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  Atlas V 401/SBIRS GEO 1: 50th ULA Launch

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Author Topic:   Atlas V 401/SBIRS GEO 1: 50th ULA Launch
Robert Pearlman
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Posts: 27328
From: Houston, TX
Registered: Nov 1999

posted 05-03-2011 09:50 AM     Click Here to See the Profile for Robert Pearlman   Click Here to Email Robert Pearlman     Edit/Delete Message   Reply w/Quote
United Launch Alliance release
Atlas V Set to Launch SBIRS GEO 1

Rocket/Payload: Atlas V launching the Space Based Infrared Systems (SBIRS GEO 1) satellite for the U.S. Air Force.

Date/Launch Time/Site: May 6 from Space Launch Complex-41 at Cape Canaveral Air Force Station, Fla., with a launch window of 2:14 - 2:54 p.m. EDT.

Launch Notes: This will be ULA's 50th launch since inception Dec. 1, 2006.

Mission Description: SBIRS, considered one of the nation's highest priority space programs, is designed to provide global, persistent, infrared surveillance capabilities to meet 21st century demands in four national security mission areas including: missile warning, missile defense, technical intelligence and battlespace awareness.

Viewing the Launch Online: A live simulcast of the TV broadcast will be available 20 minutes prior to launch on the ULA website.

Launch Updates: To keep up to speed with updates to the launch countdown, dial the ULA launch hotline at 1-877-852-4321. Or follow our launch updates on Twitter: @ULALaunch.

Robert Pearlman
Editor

Posts: 27328
From: Houston, TX
Registered: Nov 1999

posted 05-06-2011 02:35 PM     Click Here to See the Profile for Robert Pearlman   Click Here to Email Robert Pearlman     Edit/Delete Message   Reply w/Quote
Lockheed Martin release
U.S. Air Force Poised to Launch First-of-its-Kind Space Based Infrared System Satellite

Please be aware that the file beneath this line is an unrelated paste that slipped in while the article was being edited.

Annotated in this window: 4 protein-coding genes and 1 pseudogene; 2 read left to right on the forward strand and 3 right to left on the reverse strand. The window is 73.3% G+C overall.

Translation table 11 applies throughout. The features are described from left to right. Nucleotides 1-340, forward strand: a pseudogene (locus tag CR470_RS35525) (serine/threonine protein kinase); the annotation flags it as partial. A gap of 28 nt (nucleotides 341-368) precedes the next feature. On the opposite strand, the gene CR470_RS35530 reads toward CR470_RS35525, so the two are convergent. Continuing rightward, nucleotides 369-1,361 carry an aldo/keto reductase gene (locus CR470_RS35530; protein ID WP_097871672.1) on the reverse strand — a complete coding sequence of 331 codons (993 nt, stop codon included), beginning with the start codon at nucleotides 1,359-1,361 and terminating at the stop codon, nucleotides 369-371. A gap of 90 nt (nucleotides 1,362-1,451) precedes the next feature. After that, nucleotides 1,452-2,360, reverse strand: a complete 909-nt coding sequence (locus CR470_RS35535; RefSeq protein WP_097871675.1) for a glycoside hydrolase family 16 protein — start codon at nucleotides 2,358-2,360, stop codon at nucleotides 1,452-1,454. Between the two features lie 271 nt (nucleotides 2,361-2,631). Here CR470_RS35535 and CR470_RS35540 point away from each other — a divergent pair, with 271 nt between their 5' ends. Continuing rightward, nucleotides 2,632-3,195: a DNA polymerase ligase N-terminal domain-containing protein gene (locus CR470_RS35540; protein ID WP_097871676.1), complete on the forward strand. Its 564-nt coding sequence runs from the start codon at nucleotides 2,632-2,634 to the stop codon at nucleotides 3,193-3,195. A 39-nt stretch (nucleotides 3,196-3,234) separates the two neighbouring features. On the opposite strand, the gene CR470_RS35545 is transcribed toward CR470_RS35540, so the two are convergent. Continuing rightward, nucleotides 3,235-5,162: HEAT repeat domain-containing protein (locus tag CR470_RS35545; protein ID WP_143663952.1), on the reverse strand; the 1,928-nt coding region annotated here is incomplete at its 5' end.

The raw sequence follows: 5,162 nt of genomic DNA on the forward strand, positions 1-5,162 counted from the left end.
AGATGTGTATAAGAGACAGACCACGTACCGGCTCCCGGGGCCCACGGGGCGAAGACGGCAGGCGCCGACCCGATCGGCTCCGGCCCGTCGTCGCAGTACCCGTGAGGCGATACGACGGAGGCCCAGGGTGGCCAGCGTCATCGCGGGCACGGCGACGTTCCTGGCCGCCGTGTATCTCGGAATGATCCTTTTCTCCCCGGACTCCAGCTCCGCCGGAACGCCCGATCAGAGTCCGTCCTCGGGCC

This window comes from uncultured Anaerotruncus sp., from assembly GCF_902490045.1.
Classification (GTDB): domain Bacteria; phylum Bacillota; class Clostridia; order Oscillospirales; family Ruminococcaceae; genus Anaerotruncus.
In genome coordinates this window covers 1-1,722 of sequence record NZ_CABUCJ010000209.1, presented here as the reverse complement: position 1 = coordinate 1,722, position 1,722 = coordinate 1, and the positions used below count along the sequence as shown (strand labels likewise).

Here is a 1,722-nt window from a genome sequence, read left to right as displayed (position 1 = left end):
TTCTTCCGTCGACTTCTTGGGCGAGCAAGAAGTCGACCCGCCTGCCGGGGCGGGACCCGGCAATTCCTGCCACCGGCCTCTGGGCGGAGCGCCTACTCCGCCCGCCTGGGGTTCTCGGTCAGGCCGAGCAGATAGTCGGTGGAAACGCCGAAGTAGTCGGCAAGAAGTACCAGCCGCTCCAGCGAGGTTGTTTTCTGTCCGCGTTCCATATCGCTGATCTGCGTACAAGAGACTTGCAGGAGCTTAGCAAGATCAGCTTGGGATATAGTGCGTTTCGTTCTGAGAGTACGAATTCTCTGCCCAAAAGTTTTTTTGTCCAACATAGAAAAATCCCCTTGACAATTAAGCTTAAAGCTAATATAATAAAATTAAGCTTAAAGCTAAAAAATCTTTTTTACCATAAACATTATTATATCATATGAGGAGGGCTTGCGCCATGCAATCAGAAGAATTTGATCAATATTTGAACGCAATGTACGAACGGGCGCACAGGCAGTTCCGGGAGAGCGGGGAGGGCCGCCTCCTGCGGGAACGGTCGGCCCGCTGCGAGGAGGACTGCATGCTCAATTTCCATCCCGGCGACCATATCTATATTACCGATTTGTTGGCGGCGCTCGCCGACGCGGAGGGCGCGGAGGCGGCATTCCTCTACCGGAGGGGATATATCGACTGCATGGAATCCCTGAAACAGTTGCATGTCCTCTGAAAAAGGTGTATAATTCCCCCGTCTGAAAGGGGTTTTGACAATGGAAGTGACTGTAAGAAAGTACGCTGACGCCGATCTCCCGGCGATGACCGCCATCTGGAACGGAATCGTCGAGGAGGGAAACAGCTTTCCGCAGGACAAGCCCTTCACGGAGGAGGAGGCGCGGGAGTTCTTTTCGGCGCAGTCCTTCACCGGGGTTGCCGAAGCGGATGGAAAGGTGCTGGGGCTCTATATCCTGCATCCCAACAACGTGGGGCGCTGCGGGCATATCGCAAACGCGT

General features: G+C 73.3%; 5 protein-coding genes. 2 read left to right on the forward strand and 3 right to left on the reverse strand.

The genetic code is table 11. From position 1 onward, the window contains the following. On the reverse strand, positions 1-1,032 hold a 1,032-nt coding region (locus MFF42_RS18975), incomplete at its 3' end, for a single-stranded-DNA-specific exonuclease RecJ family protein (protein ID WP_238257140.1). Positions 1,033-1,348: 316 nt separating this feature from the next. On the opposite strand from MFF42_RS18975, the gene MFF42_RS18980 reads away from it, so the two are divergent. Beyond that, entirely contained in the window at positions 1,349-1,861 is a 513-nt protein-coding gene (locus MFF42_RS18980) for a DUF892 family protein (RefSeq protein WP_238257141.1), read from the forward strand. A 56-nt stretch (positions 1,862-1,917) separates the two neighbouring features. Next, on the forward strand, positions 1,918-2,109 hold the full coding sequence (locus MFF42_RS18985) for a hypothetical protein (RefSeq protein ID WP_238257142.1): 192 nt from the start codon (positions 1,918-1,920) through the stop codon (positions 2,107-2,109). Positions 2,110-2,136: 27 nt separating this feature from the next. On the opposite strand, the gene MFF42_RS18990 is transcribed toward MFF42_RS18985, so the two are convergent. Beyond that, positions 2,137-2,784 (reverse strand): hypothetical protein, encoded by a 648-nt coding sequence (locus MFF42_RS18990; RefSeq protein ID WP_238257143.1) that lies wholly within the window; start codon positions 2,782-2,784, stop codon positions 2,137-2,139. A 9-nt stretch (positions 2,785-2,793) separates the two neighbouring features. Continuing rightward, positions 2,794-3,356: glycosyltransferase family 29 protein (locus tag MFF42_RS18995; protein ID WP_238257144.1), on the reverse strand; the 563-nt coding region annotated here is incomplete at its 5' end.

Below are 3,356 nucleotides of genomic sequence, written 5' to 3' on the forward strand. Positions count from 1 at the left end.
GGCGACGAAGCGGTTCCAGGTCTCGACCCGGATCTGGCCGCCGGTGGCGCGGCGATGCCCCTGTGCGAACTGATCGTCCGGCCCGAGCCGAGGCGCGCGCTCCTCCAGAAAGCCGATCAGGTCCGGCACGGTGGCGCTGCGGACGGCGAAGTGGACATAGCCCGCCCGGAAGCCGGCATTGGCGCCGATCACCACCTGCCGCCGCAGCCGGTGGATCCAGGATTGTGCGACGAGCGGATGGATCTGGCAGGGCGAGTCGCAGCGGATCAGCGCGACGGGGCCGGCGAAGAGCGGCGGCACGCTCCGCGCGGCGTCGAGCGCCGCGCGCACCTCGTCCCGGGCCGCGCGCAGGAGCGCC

The U.S. Air Force and Lockheed Martin are ready to launch the first Space Based Infrared System (SBIRS) geosynchronous (GEO-1) spacecraft aboard a United Launch Alliance Atlas V launch vehicle from Cape Canaveral Air Force Station, Fla.

SBIRS GEO-1 will enhance early warning of missile launches around the globe, support the nation's ballistic missile defense system, greatly expand our technical intelligence gathering capability, and provide enhanced situational awareness for warfighters on the battlefield.

"SBIRS GEO-1 represents the dawn of a new era in overhead persistent infrared surveillance that will greatly improve national security for years to come," said Brig Gen (select) Roger W. Teague, the U.S. Air Force's Infrared Space Systems Directorate director. "We look forward to getting this next generation system on orbit and delivering its enhanced capabilities to the warfigher."

The GEO-1 satellite includes highly sophisticated scanning and staring sensors that will deliver enhanced infrared sensitivity and a reduction in area revisit times over the current constellation. The scanning sensor will provide a wide area surveillance of missile launches and natural phenomena across the earth, while the staring sensor will be tasked to observe smaller areas of interest with enhanced sensitivity.

"SBIRS GEO-1 will usher in a new era of critical missile warning capabilities vital to our national security, and we are focused on delivering mission success for the warfighter," said Jeff Smith, Lockheed Martin's vice president and SBIRS program director. "The dedication, talent and integrity of the entire SBIRS team has been remarkable, and this launch will be a testament to every individual who has supported this vitally important program."

The SBIRS team is led by the Infrared Space Systems Directorate at the U.S. Air Force Space and Missile Systems Center. Lockheed Martin is the SBIRS prime contractor, with Northrop Grumman as the payload integrator. Air Force Space Command operates the SBIRS system.

Headquartered in Bethesda, Md., Lockheed Martin is a global security company that employs about 126,000 people worldwide and is principally engaged in the research, design, development, manufacture, integration and sustainment of advanced technology systems, products and services. The Corporation's 2010 sales from continuing operations were $45.8 billion.

Robert Pearlman
Editor

Posts: 27328
From: Houston, TX
Registered: Nov 1999

posted 05-06-2011 02:40 PM     Click Here to See the Profile for Robert Pearlman   Click Here to Email Robert Pearlman     Edit/Delete Message   Reply w/Quote
United Launch Alliance release
The launch of an Atlas V carrying the Air Force's Space Based Infrared Systems (SBIRS) GEO-1 payload was scrubbed today due to weather. Flight rules associated with cumulus clouds were in violation of launch criteria.